Price/Book Not So Helpful in Assessing Broker-Dealers

Includes: BSC, C, GS, JPM, MER, MS
by: FIG Trader

Much ink has been spilled in the last few weeks by pundits suggesting the Broker-Dealers provide unusual value. Maybe. But maybe not. Few times in the last year were many skeptics willing to go out on a limb to suggest these stocks were expensive at 2 to 2.5 x book value or more. Yet the shorting opportunity presented itself with lightning speed, and any value investor worth his salt knew the ROEs were not only unsustainable, but also hard to imagine achievable without unusual and substantial risks.

What can be imputed from the current valuation? Under normal circumstances, one would say that for a stock like Bear Stearns (NYSE:BSC) at BV, the market is assuming that the company can barely earn its cost of capital for the next few years; for the years beyond that, it's easier to guess that the answer is a solid NO.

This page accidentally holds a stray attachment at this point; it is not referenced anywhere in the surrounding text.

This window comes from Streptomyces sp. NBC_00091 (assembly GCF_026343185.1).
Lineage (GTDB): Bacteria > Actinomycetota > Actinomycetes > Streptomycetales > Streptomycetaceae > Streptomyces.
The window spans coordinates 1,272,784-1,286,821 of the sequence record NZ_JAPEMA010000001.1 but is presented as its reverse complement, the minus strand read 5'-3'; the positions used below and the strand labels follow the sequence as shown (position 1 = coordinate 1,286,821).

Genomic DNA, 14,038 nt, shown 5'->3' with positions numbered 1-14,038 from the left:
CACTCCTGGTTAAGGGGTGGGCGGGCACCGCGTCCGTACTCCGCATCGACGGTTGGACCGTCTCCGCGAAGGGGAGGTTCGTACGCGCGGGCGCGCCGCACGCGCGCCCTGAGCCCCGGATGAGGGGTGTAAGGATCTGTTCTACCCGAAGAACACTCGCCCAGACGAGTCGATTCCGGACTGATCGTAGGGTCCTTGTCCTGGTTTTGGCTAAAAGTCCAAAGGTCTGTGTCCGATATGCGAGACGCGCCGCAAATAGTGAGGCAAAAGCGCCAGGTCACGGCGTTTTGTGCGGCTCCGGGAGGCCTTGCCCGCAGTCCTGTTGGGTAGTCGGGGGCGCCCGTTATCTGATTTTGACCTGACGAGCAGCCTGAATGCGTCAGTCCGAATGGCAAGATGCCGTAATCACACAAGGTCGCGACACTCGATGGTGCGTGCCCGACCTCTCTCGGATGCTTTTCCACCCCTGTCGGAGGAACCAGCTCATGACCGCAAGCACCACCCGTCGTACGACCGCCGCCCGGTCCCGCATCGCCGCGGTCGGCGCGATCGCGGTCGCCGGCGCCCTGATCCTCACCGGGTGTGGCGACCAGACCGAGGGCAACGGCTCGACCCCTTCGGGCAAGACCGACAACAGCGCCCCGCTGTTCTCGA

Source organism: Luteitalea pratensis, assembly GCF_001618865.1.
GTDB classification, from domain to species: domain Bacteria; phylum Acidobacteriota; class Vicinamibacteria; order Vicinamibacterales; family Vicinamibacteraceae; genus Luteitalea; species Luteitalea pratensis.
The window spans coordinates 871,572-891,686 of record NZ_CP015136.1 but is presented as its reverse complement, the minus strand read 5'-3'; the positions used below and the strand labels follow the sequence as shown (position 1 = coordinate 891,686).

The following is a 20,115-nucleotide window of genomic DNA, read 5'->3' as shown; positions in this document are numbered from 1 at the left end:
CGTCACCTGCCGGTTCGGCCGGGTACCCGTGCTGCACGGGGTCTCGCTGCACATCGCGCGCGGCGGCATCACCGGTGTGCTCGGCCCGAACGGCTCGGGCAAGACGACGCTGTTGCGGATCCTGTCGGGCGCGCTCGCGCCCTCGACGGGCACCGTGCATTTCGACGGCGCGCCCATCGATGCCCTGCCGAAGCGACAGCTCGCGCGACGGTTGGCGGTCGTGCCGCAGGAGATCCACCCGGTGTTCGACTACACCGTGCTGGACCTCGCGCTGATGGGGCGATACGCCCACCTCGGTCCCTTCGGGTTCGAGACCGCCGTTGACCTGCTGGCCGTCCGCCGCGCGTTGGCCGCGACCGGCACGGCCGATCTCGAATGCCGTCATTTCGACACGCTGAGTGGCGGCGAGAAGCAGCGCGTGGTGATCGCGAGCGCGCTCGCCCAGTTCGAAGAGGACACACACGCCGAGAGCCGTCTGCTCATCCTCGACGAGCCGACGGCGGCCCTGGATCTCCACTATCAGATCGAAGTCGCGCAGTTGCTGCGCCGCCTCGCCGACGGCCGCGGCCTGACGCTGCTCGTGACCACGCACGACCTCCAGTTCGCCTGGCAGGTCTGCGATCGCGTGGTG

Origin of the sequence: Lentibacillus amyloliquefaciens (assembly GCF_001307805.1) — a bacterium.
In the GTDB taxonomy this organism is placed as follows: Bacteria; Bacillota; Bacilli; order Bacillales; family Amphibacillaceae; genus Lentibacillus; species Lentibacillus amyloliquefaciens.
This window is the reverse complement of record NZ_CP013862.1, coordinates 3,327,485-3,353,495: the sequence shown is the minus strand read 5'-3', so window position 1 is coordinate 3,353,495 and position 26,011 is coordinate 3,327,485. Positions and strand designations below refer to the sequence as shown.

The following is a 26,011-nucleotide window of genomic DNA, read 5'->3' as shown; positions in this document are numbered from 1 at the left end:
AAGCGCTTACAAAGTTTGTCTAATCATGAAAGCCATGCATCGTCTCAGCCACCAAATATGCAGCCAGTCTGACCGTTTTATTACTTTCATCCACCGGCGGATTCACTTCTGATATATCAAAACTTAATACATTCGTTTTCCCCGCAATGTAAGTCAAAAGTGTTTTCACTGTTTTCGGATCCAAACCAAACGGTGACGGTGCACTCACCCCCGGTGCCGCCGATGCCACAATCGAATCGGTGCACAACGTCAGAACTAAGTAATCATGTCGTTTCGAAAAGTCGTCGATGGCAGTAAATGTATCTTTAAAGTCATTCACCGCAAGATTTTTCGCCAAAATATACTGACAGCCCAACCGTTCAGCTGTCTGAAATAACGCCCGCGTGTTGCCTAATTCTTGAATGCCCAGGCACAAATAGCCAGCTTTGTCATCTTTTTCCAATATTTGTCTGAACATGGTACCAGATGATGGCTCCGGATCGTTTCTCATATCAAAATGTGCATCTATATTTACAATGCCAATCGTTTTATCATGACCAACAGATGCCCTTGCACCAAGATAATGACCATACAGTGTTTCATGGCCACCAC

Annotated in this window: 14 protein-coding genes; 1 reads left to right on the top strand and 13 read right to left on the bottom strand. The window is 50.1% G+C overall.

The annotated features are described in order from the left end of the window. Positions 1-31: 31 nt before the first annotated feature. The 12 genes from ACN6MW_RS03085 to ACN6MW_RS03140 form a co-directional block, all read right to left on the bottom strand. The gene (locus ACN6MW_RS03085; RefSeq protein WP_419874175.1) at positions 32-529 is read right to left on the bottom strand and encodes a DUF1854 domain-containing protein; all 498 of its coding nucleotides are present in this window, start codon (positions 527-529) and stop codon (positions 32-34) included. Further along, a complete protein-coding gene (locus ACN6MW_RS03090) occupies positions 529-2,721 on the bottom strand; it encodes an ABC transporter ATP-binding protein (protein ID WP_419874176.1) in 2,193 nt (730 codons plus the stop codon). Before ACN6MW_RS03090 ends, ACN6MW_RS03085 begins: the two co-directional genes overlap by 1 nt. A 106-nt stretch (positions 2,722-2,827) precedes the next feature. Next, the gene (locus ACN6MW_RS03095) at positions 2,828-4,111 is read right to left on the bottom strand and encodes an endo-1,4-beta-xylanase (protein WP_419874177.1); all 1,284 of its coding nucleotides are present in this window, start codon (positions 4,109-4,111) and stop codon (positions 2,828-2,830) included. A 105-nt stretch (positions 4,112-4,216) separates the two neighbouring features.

But the current circumstances are far from normal. CDS spreads at the recent peak suggested the broker/dealer paper was being priced near junk, yet there was Bill Gross buying GS paper in the heat of the moment. The reality is, no one knows what the true cost of capital is, since it is (and will be for the foreseeable future) a moving target. No one knows how much of the liabilities are priced off of LIBOR, or Fed Funds, or Treasuries or anything else for that matter.

Off balance sheet entities? SIV's are the old SPV's, accounting creations that allow you to use even more leverage without telling anyone.

Earnings power you say? Even broker/dealer scholar Brad Hintz (Bernstein analyst covering broker/dealers and former CFO of Lehman), who ought to know more about the business than any analyst out there, only very infrequently gets his earnings estimates within 20% of reported numbers.

Why bother trying? By all accounts, the stocks offer dead cat bounces, sold heavily on rallies 10% off the lows. At worst they are discounting a cyclical global decline in financial stocks that will lead to a multi-year de-leveraging, comparable to the GSEs, Japan Inc, mega cap US banks like C, JPM, and their hedge fund brothers.